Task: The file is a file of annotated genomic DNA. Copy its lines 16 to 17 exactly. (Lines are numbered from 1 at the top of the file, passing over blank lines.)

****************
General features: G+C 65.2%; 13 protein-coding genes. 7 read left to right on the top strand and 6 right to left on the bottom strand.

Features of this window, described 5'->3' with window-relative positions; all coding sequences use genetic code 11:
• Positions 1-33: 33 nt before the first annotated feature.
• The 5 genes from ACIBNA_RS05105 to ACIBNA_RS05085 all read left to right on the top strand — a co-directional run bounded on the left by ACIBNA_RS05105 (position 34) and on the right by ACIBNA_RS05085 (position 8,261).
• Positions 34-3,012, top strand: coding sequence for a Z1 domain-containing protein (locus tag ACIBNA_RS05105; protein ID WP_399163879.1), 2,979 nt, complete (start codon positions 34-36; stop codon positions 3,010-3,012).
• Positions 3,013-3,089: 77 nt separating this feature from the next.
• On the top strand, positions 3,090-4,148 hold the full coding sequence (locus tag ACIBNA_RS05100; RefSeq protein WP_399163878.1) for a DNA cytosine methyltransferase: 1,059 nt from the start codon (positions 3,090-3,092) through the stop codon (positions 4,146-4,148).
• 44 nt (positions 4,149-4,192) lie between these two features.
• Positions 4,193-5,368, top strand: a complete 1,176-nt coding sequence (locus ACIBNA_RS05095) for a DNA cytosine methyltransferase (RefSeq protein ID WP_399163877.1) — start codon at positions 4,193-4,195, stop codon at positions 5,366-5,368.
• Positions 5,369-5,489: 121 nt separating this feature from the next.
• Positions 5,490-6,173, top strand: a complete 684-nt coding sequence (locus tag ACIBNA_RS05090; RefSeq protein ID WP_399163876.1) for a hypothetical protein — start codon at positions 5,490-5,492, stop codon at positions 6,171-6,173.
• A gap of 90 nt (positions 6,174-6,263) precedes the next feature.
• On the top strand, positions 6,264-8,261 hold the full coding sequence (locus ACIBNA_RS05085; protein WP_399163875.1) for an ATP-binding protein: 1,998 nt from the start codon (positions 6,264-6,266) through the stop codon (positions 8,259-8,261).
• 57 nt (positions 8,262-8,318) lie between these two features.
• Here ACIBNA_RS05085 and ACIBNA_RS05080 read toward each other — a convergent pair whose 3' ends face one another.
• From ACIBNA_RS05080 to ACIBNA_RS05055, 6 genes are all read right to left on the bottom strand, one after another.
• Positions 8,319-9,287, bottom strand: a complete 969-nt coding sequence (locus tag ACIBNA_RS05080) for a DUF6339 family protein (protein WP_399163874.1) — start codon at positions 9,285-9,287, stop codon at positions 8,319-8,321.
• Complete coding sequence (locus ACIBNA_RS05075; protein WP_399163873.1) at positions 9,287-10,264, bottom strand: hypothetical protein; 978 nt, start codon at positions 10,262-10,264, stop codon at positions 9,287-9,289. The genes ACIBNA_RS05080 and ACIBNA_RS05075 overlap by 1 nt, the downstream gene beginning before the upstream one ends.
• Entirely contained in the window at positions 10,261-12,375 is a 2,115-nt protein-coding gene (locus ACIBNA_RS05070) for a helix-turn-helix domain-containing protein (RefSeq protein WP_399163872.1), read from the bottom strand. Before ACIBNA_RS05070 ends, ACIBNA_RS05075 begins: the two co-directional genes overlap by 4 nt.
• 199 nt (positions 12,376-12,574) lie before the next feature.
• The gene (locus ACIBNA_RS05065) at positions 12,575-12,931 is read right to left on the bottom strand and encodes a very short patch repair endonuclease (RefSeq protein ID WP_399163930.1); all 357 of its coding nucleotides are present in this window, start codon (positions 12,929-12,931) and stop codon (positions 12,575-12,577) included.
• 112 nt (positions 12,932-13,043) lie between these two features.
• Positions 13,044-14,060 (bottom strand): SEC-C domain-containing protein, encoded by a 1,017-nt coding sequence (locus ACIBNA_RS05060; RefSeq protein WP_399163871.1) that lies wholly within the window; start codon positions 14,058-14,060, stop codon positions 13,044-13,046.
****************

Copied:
• From ACIBNA_RS05080 to ACIBNA_RS05055, 6 genes are all read right to left on the bottom strand, one after another.
• Positions 8,319-9,287, bottom strand: a complete 969-nt coding sequence (locus tag ACIBNA_RS05080) for a DUF6339 family protein (protein WP_399163874.1) — start codon at positions 9,285-9,287, stop codon at positions 8,319-8,321.